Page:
Something else I would like to talk about comes from something someone mentioned to me when they saw I was reading Dostoevsky. They told me they could never follow the characters names and as such couldn’t enjoy the book. Whilst I personally didn’t struggle too much, I have to concede that they may have had a point. I feel like the perfect example of this can be found in Karamazov in the form of the titular brothers. The eldest is named Ivan, then Dmitri and finally Alexis. I understand that these are the forenames of the three most central characters. Their surname, of course, is Karamazov. I am no expert, but it seems that Russians are referred to as a derivative of their fathers’ forenames at least in this period/setting which is often used instead of their surname. The father of these three brothers is Fyodor, like Dostoevsky himself. This means Ivan is referred to as Ivan Fyodorovich continually. This isn’t all too bad but for the other siblings, their nicknames come into account. Dmitri is known as Mitya Fyodorovich and Alexis as Alyosha Fyodorovich. In my opinion this can make things a little tricky to follow. In the modern day we could call one character Alexis Karamazov but is mostly referred to in the book as Alyosha Fyodorovich, which is not really even close. Of course when you consider that these are the titular characters and there are several very important side-characters to remember, then you can see that this might become confusing. Really though, this is not too much of a problem once you get your head round it and hopefully it wouldn’t dissuade anyone from enjoying the novel.

I don’t want to ramble on too long, so I’ll just finish with a few thoughts. I have probably devoted too much time to the two thoughts above but those were some things I really did want to mention. The Brothers Karamazov is overall a great read in my opinion. Dostoevsky’s incredibly detailed style of writing works wonders here. It takes some time to get into but due to the nature of his writing and his love of discussing the ‘character’ of his, well, characters, you really begin to understand them at the deepest level. I feel that one of Dostoevsky’s main strengths is the levels he goes to to explain his characters thoughts and actions. When you understand the political and social context of the period the story is set in you can appreciate this even more. Dostoevsky was very politically motivated and this shows in all his writing, Karamazov is no different. His uniqueness comes from a quality that I am struggling to put into words. It almost feels like each character is fatalistically destined to carry out certain actions in certain scenarios. The flaws of the characters seem to be what ultimately drives them. This is especially seen in Mitya, who is completely overwhelmed by his ‘nature’ and whose actions almost seem completely inevitable given his character and emotional make-up. This sort of fatalistic determinalism seems to run rife through Dostoevsky’s characters and there don’t seem to be any that can break free of their own flaws. Maybe Dostoevsky is making a point about the bleakness that surrounds the idea of destiny. The thought that no matter our wishes we are all doomed to adhere to our characteristic and emotional flaws until they ruin us. At least that is the way it seems to be in this novel. The ending of the book is appropriately bleak and is very characteristic of the author. Alyosha is chosen as the main brother to be followed by the narrator and his character arc seems very realistic. He starts the novel as a fresh faced young monk-to-be and ends the story having seen tragedy tear his family apart and ready to embark into the world. Tragedy seems to follow Dostoevsky’s characters around, although not too unrealistic proportions. Alyosha ends the book as seemingly the only survivor of the scandal that the book entails, which is interesting considering how virtuously he is portrayed. Perhaps Alyosha has managed to escape the clutches of his destiny through his selflessness and adherence to moral values? Undoubtedly there is a social commentary here but I am not the main to discern its full nature. Ultimately the book is fairly heavy going but overall worth it. It can get extremely wordy at times and personally I think some sections could do with a little pruning. Particular I think the stories of the Elder Zosima were a tad unnecessary given their length and the not exactly central nature of the character recounting them. Still they add depth to key characters so they are clearly not without purpose. The Brothers Karamazov is a great book, as I’m sure you already know. If you think you can follow through the commitment of reading it, then I would strongly encourage you to pick it up.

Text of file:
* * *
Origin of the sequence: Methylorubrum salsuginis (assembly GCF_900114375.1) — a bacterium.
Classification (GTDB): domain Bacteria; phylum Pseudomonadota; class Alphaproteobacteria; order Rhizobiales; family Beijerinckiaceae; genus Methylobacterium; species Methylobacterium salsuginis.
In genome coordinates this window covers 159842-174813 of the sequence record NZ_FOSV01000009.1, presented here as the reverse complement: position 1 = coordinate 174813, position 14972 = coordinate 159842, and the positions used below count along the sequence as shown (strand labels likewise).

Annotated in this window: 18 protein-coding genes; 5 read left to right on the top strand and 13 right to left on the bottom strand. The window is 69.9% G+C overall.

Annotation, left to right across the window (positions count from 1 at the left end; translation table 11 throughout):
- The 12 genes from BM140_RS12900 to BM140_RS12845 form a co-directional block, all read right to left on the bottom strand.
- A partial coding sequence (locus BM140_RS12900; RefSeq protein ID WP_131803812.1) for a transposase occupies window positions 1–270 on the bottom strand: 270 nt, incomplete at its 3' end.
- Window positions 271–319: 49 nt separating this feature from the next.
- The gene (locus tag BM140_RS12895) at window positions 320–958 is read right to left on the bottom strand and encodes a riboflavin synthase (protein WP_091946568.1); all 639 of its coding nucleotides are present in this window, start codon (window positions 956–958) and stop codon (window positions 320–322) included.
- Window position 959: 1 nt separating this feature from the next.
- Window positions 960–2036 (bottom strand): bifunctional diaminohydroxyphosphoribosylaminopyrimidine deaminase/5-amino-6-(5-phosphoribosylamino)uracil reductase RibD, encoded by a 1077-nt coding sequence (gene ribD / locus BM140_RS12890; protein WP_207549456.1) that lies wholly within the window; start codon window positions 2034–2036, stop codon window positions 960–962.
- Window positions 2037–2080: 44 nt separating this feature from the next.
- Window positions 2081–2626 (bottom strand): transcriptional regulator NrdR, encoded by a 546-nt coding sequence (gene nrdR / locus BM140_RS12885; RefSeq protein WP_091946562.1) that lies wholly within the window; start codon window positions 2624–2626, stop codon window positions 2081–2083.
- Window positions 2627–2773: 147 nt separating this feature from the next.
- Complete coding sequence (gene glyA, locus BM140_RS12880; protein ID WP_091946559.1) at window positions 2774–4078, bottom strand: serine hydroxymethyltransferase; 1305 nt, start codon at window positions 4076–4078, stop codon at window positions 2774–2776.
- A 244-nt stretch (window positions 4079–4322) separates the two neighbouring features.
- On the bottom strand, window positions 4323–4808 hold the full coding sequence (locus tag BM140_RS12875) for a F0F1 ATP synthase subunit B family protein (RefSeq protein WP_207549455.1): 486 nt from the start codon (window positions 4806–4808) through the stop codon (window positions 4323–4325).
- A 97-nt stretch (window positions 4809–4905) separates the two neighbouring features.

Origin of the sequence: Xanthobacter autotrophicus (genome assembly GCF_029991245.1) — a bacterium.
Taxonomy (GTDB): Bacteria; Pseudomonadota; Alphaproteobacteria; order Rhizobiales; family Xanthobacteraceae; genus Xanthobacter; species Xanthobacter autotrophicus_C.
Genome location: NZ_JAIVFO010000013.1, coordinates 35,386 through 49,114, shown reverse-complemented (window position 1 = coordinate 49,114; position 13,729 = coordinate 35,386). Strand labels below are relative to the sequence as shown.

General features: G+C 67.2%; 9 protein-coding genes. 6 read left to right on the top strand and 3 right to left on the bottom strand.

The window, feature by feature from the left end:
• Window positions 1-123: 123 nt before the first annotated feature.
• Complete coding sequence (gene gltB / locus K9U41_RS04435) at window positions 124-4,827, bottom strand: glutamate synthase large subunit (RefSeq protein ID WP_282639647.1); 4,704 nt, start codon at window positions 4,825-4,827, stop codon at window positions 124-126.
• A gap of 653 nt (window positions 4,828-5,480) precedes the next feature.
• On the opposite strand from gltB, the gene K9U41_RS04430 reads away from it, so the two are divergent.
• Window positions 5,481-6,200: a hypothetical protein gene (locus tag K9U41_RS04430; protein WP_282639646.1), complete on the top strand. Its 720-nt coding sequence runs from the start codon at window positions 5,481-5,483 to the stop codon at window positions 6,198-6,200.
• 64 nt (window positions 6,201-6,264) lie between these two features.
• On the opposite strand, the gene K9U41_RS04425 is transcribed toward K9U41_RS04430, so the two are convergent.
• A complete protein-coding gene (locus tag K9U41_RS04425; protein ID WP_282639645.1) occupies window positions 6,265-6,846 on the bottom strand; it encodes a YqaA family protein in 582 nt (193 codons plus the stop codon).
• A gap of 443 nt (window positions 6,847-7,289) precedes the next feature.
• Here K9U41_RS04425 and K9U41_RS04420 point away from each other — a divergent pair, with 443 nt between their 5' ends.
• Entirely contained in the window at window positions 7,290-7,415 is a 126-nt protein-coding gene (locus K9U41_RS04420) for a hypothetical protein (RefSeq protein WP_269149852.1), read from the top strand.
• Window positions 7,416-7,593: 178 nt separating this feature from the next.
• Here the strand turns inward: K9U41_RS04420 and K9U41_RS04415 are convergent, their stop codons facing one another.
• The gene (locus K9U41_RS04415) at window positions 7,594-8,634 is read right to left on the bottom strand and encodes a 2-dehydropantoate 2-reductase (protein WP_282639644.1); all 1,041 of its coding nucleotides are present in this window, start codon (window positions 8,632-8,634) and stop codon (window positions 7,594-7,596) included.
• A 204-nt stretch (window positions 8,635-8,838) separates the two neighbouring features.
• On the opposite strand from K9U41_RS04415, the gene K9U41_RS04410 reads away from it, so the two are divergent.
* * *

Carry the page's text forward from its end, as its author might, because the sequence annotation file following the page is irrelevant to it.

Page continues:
I hope you enjoyed this rambling, I think it does me good to tell my ideas to no-one in particular sometimes. I am deeply grateful to anyone actually reading this, as it is undoubtedly very dull. I’m currently reading Tolstoy’s Anna Karenina which is a completely different animal. Once I’ve finished that I would quite like to write something comparing works by the two Russian greats. I guess we shall see. Apologies, yet again, for the huge gaps between updates. I do always intend to write more things here but life gets in the way. Perhaps in the future?